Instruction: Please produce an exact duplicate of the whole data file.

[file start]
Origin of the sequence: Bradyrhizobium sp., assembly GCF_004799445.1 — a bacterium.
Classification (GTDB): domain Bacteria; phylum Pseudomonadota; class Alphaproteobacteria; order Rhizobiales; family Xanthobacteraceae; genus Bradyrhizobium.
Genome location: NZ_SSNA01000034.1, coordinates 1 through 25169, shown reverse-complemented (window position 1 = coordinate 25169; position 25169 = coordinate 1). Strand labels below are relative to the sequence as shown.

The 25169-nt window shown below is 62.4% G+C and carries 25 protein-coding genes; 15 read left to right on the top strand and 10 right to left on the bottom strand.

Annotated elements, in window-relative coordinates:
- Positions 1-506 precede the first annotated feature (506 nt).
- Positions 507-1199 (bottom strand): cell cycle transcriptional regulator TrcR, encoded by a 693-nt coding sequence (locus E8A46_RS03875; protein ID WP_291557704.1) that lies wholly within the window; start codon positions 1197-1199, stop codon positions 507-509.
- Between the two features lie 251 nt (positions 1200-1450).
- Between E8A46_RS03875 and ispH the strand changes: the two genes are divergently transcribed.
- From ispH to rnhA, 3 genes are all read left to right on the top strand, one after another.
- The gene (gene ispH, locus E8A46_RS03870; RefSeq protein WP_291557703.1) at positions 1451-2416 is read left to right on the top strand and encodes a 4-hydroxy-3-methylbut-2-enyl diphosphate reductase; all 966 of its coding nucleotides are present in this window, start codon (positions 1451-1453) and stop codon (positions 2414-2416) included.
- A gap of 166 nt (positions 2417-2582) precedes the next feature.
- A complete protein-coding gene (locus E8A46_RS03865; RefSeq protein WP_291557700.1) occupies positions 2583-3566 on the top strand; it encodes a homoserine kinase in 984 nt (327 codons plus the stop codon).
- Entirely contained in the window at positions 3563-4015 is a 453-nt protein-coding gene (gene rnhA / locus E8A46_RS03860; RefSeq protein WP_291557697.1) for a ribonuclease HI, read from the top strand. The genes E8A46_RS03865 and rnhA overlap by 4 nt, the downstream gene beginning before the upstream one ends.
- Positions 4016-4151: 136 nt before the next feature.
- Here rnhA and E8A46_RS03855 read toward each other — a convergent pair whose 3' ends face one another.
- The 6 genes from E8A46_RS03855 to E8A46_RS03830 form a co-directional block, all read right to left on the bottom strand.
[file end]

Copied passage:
Origin of the sequence: Bradyrhizobium sp., assembly GCF_004799445.1 — a bacterium.
Classification (GTDB): domain Bacteria; phylum Pseudomonadota; class Alphaproteobacteria; order Rhizobiales; family Xanthobacteraceae; genus Bradyrhizobium.
Genome location: NZ_SSNA01000034.1, coordinates 1 through 25169, shown reverse-complemented (window position 1 = coordinate 25169; position 25169 = coordinate 1). Strand labels below are relative to the sequence as shown.

The 25169-nt window shown below is 62.4% G+C and carries 25 protein-coding genes; 15 read left to right on the top strand and 10 right to left on the bottom strand.

Annotated elements, in window-relative coordinates:
- Positions 1-506 precede the first annotated feature (506 nt).
- Positions 507-1199 (bottom strand): cell cycle transcriptional regulator TrcR, encoded by a 693-nt coding sequence (locus E8A46_RS03875; protein ID WP_291557704.1) that lies wholly within the window; start codon positions 1197-1199, stop codon positions 507-509.
- Between the two features lie 251 nt (positions 1200-1450).
- Between E8A46_RS03875 and ispH the strand changes: the two genes are divergently transcribed.
- From ispH to rnhA, 3 genes are all read left to right on the top strand, one after another.
- The gene (gene ispH, locus E8A46_RS03870; RefSeq protein WP_291557703.1) at positions 1451-2416 is read left to right on the top strand and encodes a 4-hydroxy-3-methylbut-2-enyl diphosphate reductase; all 966 of its coding nucleotides are present in this window, start codon (positions 1451-1453) and stop codon (positions 2414-2416) included.
- A gap of 166 nt (positions 2417-2582) precedes the next feature.
- A complete protein-coding gene (locus E8A46_RS03865; RefSeq protein WP_291557700.1) occupies positions 2583-3566 on the top strand; it encodes a homoserine kinase in 984 nt (327 codons plus the stop codon).
- Entirely contained in the window at positions 3563-4015 is a 453-nt protein-coding gene (gene rnhA / locus E8A46_RS03860; RefSeq protein WP_291557697.1) for a ribonuclease HI, read from the top strand. The genes E8A46_RS03865 and rnhA overlap by 4 nt, the downstream gene beginning before the upstream one ends.
- Positions 4016-4151: 136 nt before the next feature.
- Here rnhA and E8A46_RS03855 read toward each other — a convergent pair whose 3' ends face one another.
- The 6 genes from E8A46_RS03855 to E8A46_RS03830 form a co-directional block, all read right to left on the bottom strand.